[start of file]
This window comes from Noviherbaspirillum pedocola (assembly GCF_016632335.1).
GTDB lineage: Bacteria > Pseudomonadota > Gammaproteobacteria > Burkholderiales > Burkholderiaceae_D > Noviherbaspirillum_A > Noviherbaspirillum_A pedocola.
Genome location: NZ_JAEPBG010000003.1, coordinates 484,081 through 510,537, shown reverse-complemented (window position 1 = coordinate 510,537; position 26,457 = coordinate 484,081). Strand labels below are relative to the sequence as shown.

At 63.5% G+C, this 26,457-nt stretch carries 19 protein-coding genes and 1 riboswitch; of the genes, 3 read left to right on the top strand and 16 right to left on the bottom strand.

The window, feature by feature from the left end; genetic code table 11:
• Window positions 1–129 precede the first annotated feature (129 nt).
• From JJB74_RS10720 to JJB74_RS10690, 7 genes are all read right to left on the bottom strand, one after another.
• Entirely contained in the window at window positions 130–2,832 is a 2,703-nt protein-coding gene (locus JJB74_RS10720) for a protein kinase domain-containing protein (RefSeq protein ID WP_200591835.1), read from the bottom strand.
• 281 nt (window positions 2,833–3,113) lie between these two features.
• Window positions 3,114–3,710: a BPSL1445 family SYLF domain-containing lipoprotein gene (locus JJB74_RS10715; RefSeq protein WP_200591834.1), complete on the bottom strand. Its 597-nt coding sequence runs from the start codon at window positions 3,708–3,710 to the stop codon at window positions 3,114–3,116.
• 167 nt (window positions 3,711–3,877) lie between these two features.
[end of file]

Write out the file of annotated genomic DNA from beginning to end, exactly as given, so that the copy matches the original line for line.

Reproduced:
This window comes from Noviherbaspirillum pedocola (assembly GCF_016632335.1).
GTDB lineage: Bacteria > Pseudomonadota > Gammaproteobacteria > Burkholderiales > Burkholderiaceae_D > Noviherbaspirillum_A > Noviherbaspirillum_A pedocola.
Genome location: NZ_JAEPBG010000003.1, coordinates 484,081 through 510,537, shown reverse-complemented (window position 1 = coordinate 510,537; position 26,457 = coordinate 484,081). Strand labels below are relative to the sequence as shown.

At 63.5% G+C, this 26,457-nt stretch carries 19 protein-coding genes and 1 riboswitch; of the genes, 3 read left to right on the top strand and 16 right to left on the bottom strand.

The window, feature by feature from the left end; genetic code table 11:
• Window positions 1–129 precede the first annotated feature (129 nt).
• From JJB74_RS10720 to JJB74_RS10690, 7 genes are all read right to left on the bottom strand, one after another.
• Entirely contained in the window at window positions 130–2,832 is a 2,703-nt protein-coding gene (locus JJB74_RS10720) for a protein kinase domain-containing protein (RefSeq protein ID WP_200591835.1), read from the bottom strand.
• 281 nt (window positions 2,833–3,113) lie between these two features.
• Window positions 3,114–3,710: a BPSL1445 family SYLF domain-containing lipoprotein gene (locus JJB74_RS10715; RefSeq protein WP_200591834.1), complete on the bottom strand. Its 597-nt coding sequence runs from the start codon at window positions 3,708–3,710 to the stop codon at window positions 3,114–3,116.
• 167 nt (window positions 3,711–3,877) lie between these two features.